I don't often do "real" muslins, more often a kind of possibly-wearable muslin, but for this Marfy jacket, I wanted to do it right, especially since I now have a couple of ideas of fabrics I'd like to use with it if I can get it just right.
I made it to JoAnn's yesterday and bought a bolt of muslin (with my 40% off coupon of course) so there is no excuse now. I also got some very nice $2/yard cotton canvas type fabric for my coat muslin from the home-dec clearance they were having. Marji has convinced me that muslins are the way to go for at least tailored things, if not more.
I'm fairly pleased with my flat pattern alterations, all except one. When I do my FBA it also adds width to the lower part of the front piece. I don't necessarily need that, or not all of it, and so I used the method in Palmer/Pletsch's Fit for Real People to remove it. I thought the method seemed a little cavalier, and I don't remember doing it this way before, but I couldn't recall what I usually do, so thought I'd try it. Well, it was not a success.
They basically have you slice it off the side of the front piece at an angle from the bottom. Unsurprisingly, this causes the front piece to swing to the sides, making it look like it's much too small around. Since I left very wide SAs when I cut out, I'll just add it back in, and then remove the amount piecemeal from the other seams, and maybe some from this seam, but certainly not all of it. What was I thinking? Very little apparently. Perhaps hope springs eternal for the quick, easy fix.
I haven't put the sleeves in yet, but the collar and neckline is just lovely. I'm a little worried about over-fitting this if I start in to put a little more shape in it. It's really supposed to be fairly loose, at least for Marfy, but it should have some shape. Well, after I get the sleeves in, I'll be able to tell a little more.
The thing I'm really excited about now is that I think I have stumbled upon a group of fabrics that would be perfect for the June Capsule Collection at Stitcher's Guild. I had hoped to join in this, and then I became sure I wasn't going to be able to sew for a while yet. Suddenly, I am getting some sewing time in, and it's just great, but with all the fabric I have, I was stymied when I tried to figure out what to do right now, besides work on this muslin. I need some summer pants, and I want easy care over anything else. I just don't need going out and looking stylish clothes right now, although I wouldn't sneeze at them either.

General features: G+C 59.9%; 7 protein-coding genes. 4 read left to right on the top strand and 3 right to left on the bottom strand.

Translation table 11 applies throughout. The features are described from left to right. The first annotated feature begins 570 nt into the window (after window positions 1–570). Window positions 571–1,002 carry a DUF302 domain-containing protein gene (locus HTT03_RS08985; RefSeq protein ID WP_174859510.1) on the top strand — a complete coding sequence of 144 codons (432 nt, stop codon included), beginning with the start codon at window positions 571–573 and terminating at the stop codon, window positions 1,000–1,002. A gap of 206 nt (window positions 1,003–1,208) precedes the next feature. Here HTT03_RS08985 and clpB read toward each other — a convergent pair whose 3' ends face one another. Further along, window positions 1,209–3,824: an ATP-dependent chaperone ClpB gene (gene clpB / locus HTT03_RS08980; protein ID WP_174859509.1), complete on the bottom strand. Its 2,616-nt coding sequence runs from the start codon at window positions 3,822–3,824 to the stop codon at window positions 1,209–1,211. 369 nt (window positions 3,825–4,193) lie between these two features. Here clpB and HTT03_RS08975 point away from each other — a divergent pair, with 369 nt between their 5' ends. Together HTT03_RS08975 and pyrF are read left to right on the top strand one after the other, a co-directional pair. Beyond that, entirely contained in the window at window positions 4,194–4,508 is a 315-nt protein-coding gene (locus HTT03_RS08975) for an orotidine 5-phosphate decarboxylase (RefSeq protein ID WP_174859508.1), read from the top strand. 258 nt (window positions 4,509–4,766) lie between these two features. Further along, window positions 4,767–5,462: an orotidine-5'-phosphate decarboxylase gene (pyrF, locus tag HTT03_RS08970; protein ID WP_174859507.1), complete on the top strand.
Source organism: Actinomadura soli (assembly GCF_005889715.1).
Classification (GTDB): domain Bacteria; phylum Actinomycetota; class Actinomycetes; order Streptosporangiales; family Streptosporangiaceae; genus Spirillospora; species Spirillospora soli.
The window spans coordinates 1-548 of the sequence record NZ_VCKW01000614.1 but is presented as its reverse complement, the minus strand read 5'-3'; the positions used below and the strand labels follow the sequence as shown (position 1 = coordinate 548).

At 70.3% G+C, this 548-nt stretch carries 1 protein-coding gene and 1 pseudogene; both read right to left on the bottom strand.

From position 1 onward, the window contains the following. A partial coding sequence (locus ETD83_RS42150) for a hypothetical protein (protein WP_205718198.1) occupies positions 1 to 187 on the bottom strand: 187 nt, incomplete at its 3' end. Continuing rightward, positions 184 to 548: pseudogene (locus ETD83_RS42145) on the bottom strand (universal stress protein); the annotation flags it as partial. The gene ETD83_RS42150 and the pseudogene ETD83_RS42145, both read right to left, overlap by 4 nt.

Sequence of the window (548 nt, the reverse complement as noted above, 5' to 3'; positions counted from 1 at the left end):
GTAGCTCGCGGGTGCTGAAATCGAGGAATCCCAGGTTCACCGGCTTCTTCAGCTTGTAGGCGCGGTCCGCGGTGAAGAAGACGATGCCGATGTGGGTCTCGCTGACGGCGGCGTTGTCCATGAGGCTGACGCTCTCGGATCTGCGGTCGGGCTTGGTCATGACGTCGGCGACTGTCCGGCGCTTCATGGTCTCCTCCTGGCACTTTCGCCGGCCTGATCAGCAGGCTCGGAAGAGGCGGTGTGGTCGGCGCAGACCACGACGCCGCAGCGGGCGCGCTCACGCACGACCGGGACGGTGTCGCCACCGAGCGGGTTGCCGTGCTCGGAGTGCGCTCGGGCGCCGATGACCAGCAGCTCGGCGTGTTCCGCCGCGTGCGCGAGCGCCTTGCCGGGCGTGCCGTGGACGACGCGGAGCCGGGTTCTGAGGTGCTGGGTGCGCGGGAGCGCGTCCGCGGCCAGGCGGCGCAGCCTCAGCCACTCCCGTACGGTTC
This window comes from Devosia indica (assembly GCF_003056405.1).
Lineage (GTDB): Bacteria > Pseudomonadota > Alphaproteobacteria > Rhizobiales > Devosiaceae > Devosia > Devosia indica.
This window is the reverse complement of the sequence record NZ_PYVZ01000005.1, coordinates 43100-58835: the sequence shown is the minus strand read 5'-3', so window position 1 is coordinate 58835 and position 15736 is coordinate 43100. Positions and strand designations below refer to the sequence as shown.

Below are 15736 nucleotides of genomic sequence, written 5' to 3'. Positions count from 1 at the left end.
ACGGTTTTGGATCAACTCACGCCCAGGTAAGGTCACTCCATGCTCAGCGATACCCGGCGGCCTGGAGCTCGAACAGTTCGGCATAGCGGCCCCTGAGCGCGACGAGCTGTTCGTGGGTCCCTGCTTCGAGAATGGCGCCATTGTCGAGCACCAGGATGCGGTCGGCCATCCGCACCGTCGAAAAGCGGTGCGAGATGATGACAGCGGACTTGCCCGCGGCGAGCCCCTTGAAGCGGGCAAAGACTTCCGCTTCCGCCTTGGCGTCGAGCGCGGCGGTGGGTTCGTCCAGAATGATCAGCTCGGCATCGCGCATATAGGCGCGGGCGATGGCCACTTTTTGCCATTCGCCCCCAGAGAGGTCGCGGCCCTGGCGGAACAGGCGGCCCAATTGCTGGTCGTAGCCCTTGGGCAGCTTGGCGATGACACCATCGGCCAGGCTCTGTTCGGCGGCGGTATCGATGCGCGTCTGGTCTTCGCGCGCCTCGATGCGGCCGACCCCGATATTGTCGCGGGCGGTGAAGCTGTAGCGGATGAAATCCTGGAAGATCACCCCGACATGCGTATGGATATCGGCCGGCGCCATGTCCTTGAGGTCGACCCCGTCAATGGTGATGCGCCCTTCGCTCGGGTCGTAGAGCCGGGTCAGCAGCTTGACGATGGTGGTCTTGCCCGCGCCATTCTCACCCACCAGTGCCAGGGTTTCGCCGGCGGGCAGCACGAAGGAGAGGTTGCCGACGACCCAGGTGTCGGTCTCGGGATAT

I have 3 fabrics I bought within the last year that match beautifully. One is a reversible bottom-weight with a silvery taupe on one side and a dull aqua on the other. At the same time I bought an aqua jersey knit and a fine linen-look fabric. It could be linen, it was a mystery fabric. They look great together, but there was no "pop" to them. I was holding things against them, and tried the Green Multi Tweed from Nancy Erickson that I got this spring, and it's absolutely perfect! It just made my heart sing, and made me want to sew again right now. What a great find. I want a jacket of the tweed in the same Marfy pattern I'm working on now, pants from the bottom-weight (and there's enough of that for something else too), a tank top from the jersey, and a camp shirt from the linen. I love it when the decisions are made. Even if I change my mind later, it seems like once I have something to change it from it's so much easier to get down to it.
I can't decide whether or not to order the laminated wool fabric that is shown at the bottom of the last post. It's a lightweight sweater knit with no lengthwise stretch, but good crosswise stretch. I don't really know what to do with it. I really like it, and maybe just a knit top is what I should do rather than something more involved. I was thinking of a Burda WOF dress, but it's for 2-way stretch fabric, and I'm not sure this will work. I think it would, but I don't want to stop everything else right now to make a dress 'muslin' with a similar knit.
This is 103B from the 2-2008 issue.
The reviews I've read on this pattern are pretty positive, and I PM'd one of the reviewers who said she thought it ought to work with a one-way stretch knit. They both said the front skirt that underlaps should be full width, which I'd agree with, so then I'd have to figure how much extra fabric, and the skirt at least would need to be lined so it would slide rather than catch on itself. Oh decisions, decisions! Maybe I'll just wait and if the fabric sells out, it wasn't meant to be.
Birgitte just asked such a good question that I'm going to edit this post and add my response.
She's thinking of the same Burda dress pattern, but with silk jersey (yum!) and wonders "What kind of lining would you use?" I honestly hadn't thought it through, but was just thinking vaguely (like so much of my thinking) of a slick lining fabric so the top layer of skirt front would slide over the lower, but of course, it's going to have to stretch. Then a slip came to mind, but that still wouldn't help the top layer/lower layer bit, although I did think about attaching the underlap to a lining layer if I don't have enough fabric to get clear to the side seam. From the layout it looks like I should have no trouble, but you never know. Then I combined my ideas and came up with tricot. I think a very nice quality tricot, especially a satin tricot, such as you'd make a nice slip or lingerie from would be ideal for this. It would stretch, and it would be nice and slick. Nylon is not hot like polyester either. Of course for silk jersey, you might want another stretch silk, but either one would work. I have lots of really nice tricot in some good neutrals, so I think this is a plan!